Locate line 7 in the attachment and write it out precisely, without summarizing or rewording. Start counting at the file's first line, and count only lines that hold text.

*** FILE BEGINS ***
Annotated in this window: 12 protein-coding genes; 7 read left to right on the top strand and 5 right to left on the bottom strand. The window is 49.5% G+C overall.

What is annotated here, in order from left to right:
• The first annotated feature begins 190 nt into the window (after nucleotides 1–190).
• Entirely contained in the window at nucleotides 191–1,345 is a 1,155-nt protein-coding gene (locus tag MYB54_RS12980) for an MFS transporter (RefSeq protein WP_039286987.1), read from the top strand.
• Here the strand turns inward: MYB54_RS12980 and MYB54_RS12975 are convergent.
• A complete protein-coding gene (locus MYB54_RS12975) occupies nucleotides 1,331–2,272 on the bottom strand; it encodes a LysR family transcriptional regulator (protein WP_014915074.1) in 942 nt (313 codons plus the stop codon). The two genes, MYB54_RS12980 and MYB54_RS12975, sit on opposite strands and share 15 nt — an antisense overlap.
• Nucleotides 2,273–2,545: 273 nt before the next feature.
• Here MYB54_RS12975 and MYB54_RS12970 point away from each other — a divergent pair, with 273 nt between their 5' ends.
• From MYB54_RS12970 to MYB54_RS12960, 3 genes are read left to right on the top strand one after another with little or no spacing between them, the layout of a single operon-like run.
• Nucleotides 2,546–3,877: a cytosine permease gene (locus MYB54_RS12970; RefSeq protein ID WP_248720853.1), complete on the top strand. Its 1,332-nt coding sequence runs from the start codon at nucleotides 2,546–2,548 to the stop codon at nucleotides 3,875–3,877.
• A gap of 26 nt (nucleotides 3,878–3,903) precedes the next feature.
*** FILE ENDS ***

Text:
• Nucleotides 2,273–2,545: 273 nt before the next feature.